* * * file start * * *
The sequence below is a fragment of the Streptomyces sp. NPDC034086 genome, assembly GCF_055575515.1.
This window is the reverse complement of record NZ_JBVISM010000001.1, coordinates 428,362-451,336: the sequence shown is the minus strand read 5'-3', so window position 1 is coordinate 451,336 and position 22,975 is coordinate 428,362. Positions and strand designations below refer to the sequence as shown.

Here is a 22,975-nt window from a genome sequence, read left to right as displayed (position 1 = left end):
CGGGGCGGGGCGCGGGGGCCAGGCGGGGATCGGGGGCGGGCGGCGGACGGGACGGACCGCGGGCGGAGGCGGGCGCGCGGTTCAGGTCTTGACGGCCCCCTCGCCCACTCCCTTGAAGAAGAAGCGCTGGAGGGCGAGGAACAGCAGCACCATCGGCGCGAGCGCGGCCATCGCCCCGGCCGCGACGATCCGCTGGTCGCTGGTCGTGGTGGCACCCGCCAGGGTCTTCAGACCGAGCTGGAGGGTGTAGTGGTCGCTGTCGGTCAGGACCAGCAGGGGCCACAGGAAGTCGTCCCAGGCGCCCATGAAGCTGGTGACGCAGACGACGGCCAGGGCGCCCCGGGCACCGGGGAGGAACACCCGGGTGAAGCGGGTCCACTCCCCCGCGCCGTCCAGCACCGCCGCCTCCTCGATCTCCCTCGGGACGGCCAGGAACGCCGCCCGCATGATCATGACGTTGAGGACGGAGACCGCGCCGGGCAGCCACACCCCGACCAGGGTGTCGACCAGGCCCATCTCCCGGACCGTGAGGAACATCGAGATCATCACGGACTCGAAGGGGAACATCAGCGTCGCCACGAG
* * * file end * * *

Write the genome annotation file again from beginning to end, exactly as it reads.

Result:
The sequence below is a fragment of the Streptomyces sp. NPDC034086 genome, assembly GCF_055575515.1.
This window is the reverse complement of record NZ_JBVISM010000001.1, coordinates 428,362-451,336: the sequence shown is the minus strand read 5'-3', so window position 1 is coordinate 451,336 and position 22,975 is coordinate 428,362. Positions and strand designations below refer to the sequence as shown.

Here is a 22,975-nt window from a genome sequence, read left to right as displayed (position 1 = left end):
CGGGGCGGGGCGCGGGGGCCAGGCGGGGATCGGGGGCGGGCGGCGGACGGGACGGACCGCGGGCGGAGGCGGGCGCGCGGTTCAGGTCTTGACGGCCCCCTCGCCCACTCCCTTGAAGAAGAAGCGCTGGAGGGCGAGGAACAGCAGCACCATCGGCGCGAGCGCGGCCATCGCCCCGGCCGCGACGATCCGCTGGTCGCTGGTCGTGGTGGCACCCGCCAGGGTCTTCAGACCGAGCTGGAGGGTGTAGTGGTCGCTGTCGGTCAGGACCAGCAGGGGCCACAGGAAGTCGTCCCAGGCGCCCATGAAGCTGGTGACGCAGACGACGGCCAGGGCGCCCCGGGCACCGGGGAGGAACACCCGGGTGAAGCGGGTCCACTCCCCCGCGCCGTCCAGCACCGCCGCCTCCTCGATCTCCCTCGGGACGGCCAGGAACGCCGCCCGCATGATCATGACGTTGAGGACGGAGACCGCGCCGGGCAGCCACACCCCGACCAGGGTGTCGACCAGGCCCATCTCCCGGACCGTGAGGAACATCGAGATCATCACGGACTCGAAGGGGAACATCAGCGTCGCCACGAG